Maryland Breonna Taylor and Black Lives Matter Mural Completed
The 7,000 square foot mural was organized by Future History Now in partnership with Banneker-Douglass Museum and The Maryland Commission on African American History and Culture.
A powerful and massive new mural dedicated to the memory of Breonna Taylor and to the Black Lives Matter movement has been unveiled in Annapolis, Maryland.
The large scale mural, revealed this weekend, showcases the face of the late EMT who was killed in her apartment on March 13 by police in Louisville, Kentucky. Next to her image reads the text, “Black Lives Matter."
The 7,000-square foot mural was organized by Future History Now in partnership with Banneker-Douglass Museum and the Maryland Commission on African American History and Culture.
"We wanted to choose a subject that threw attention to the fact that there is violence toward African American women, and we didn't want [Taylor] to be forgotten about. At the time, it seemed like the George Floyd incident was getting a lot more attention," Future History Now's co-founder Julia Gibb told CNN.
"We think she and George Floyd symbolize a turning point in our culture and we wanted to, as this small town, be involved in this national conversation, and have children's voices and feelings be involved in the national conversation."
The mural, which was not intended to be finished Independence Day weekend, was unveiled Sunday after volunteers from near and far came to paint the depiction of the 25-year-old in the city’s historically Black neighborhood.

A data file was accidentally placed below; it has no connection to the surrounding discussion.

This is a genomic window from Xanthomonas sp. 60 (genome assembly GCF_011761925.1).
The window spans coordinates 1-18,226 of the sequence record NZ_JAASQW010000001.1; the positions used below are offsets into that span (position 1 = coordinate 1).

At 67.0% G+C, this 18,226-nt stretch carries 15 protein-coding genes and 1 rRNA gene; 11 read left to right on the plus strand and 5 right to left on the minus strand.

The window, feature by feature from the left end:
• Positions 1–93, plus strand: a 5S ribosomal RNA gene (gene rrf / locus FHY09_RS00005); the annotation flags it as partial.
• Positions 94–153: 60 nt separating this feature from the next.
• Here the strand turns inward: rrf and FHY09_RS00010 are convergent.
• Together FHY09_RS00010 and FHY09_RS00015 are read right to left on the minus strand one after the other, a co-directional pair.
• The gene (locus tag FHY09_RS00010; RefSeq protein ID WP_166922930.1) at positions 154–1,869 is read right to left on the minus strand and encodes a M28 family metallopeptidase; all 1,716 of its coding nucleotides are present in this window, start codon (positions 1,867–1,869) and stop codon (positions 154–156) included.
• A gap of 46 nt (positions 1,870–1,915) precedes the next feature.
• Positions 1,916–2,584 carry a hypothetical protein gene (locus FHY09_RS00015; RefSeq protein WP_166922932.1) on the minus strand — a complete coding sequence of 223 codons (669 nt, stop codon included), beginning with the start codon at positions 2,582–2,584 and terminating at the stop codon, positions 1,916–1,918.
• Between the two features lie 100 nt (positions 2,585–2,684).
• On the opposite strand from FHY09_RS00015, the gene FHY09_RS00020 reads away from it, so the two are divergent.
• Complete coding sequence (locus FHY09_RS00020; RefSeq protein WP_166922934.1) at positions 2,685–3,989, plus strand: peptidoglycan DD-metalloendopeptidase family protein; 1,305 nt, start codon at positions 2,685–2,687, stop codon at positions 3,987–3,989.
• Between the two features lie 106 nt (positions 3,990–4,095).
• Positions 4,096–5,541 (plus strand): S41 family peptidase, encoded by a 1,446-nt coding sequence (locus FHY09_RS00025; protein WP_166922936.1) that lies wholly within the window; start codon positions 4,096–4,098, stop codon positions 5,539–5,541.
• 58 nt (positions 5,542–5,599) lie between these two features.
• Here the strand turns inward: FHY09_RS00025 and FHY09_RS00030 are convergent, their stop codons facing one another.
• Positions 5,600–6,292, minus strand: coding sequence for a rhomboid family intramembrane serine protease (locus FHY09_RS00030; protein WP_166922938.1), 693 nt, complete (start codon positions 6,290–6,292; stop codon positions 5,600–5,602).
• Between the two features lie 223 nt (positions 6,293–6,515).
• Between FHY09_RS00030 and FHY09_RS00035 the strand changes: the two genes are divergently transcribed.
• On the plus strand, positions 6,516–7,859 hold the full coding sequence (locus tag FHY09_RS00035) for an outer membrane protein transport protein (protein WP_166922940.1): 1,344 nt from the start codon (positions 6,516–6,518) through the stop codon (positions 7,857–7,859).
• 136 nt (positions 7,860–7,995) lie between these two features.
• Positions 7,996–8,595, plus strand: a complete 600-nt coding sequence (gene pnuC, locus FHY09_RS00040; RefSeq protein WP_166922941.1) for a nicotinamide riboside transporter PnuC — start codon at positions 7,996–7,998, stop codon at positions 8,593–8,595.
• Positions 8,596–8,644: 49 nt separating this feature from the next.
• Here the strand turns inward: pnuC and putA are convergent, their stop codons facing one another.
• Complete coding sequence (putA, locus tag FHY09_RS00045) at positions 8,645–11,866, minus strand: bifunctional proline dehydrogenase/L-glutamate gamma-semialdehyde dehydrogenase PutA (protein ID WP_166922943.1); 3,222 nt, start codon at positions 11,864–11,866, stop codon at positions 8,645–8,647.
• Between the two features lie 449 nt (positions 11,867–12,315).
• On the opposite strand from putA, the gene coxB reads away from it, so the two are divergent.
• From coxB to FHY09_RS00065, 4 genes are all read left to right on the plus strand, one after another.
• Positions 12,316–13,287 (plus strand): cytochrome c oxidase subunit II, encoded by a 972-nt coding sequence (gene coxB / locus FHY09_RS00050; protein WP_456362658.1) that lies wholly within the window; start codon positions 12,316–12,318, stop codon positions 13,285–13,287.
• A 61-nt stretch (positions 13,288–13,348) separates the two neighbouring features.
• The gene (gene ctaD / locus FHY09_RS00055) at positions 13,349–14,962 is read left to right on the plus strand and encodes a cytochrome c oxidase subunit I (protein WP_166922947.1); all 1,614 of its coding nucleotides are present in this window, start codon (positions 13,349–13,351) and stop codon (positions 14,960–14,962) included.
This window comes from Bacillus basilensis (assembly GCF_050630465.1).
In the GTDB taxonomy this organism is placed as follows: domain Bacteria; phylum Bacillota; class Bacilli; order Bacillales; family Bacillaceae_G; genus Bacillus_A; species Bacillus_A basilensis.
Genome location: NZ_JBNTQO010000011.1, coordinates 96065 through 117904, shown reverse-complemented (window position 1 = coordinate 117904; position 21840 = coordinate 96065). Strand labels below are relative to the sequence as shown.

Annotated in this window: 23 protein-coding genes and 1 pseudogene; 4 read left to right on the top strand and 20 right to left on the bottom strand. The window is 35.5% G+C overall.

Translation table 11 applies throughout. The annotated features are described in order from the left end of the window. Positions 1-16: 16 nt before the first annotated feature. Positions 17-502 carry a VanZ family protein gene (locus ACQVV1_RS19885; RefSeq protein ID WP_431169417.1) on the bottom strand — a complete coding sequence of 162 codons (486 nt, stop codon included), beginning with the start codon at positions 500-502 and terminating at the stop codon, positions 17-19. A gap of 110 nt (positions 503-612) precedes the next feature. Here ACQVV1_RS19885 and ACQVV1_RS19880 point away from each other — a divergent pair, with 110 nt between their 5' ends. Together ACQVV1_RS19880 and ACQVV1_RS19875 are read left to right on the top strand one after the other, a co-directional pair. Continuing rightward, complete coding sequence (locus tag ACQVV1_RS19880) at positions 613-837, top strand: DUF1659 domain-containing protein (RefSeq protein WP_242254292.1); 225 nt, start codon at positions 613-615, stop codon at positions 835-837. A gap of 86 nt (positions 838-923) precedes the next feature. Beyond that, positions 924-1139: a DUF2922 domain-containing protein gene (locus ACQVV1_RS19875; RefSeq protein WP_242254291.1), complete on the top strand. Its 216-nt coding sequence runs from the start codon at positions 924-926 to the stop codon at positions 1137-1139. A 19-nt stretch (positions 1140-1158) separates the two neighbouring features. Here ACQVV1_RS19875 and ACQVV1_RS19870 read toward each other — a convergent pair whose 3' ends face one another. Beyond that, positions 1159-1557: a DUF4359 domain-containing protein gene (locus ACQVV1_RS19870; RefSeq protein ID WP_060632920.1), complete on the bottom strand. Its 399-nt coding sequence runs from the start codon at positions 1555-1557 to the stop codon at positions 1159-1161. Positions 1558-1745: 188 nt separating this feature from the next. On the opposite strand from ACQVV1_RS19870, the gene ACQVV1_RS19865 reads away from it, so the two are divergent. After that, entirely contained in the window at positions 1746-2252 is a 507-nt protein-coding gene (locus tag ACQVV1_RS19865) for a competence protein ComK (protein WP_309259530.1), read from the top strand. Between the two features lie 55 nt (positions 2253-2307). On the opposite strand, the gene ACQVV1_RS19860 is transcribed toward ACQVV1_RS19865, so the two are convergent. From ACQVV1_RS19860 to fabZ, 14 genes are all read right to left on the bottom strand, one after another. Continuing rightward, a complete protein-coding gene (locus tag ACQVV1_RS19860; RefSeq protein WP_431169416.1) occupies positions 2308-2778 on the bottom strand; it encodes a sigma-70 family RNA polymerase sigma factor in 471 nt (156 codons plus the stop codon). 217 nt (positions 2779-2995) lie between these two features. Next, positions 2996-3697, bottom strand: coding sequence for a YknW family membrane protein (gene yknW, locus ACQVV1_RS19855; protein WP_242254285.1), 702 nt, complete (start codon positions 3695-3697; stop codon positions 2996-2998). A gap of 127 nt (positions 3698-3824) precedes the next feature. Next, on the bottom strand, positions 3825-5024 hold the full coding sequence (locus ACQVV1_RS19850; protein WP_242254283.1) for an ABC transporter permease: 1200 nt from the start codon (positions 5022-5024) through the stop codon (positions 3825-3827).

In all, the mural took 24 hours to complete and 40 volunteers joined 10 artists to get the job done.
In documentation previously obtained by the Louisville Courier-Journal, police were authorized to carry out a “no-knock” warrant on Taylor’s home on March 13 as part of a narcotics investigation on a home ten miles away. Neither Taylor nor her boyfriend, Kenneth Walker, were the investigation's target. Police had suspected, though, that Taylor’s home was used to receive drugs.
Authorities initially said they identified themselves despite the “no-knock” warrant, but Walker reportedly opened fire on police because he thought the home was being broken into. Police said the officers were “immediately” met by gunfire when they entered Taylor and Walker's home, at which point they returned fire.
Walker called 911 during the ordeal and police informed him he’d shot an officer. He was initially charged with attempted murder, but his charges were later dropped.
In the wake of Taylor's death, the city has banned "no-knock" warrants.
In June, Officer Brett Hankison was fired from the Louisville Metro Police Department. Officer Myles Cosgrove and John Mattingly have been reassigned. None of the officers have been arrested or charged in Taylor’s death.
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